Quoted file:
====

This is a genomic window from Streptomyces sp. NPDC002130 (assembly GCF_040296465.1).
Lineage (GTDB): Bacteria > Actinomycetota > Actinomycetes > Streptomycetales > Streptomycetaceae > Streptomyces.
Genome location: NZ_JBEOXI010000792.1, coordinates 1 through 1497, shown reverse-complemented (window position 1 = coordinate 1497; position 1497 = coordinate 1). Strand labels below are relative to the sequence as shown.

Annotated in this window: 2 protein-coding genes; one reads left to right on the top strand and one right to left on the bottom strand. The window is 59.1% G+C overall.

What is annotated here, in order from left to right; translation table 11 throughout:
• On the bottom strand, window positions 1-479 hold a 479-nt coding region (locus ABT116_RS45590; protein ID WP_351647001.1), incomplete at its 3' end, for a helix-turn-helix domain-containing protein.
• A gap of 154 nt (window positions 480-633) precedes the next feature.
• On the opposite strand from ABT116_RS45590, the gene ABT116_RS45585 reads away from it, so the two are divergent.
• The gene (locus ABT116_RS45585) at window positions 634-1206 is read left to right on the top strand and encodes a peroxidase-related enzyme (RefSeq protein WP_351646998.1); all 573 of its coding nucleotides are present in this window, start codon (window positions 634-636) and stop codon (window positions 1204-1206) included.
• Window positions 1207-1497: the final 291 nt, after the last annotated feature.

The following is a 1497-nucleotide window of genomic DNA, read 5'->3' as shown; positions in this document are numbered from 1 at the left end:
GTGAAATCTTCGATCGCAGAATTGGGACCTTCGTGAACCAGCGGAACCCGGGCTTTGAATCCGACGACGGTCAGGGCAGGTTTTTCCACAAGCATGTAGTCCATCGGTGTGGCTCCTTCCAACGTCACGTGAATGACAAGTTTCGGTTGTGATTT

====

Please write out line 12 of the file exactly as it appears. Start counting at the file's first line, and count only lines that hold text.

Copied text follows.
GTGAAATCTTCGATCGCAGAATTGGGACCTTCGTGAACCAGCGGAACCCGGGCTTTGAATCCGACGACGGTCAGGGCAGGTTTTTCCACAAGCATGTAGTCCATCGGTGTGGCTCCTTCCAACGTCACGTGAATGACAAGTTTCGGTTGTGATTT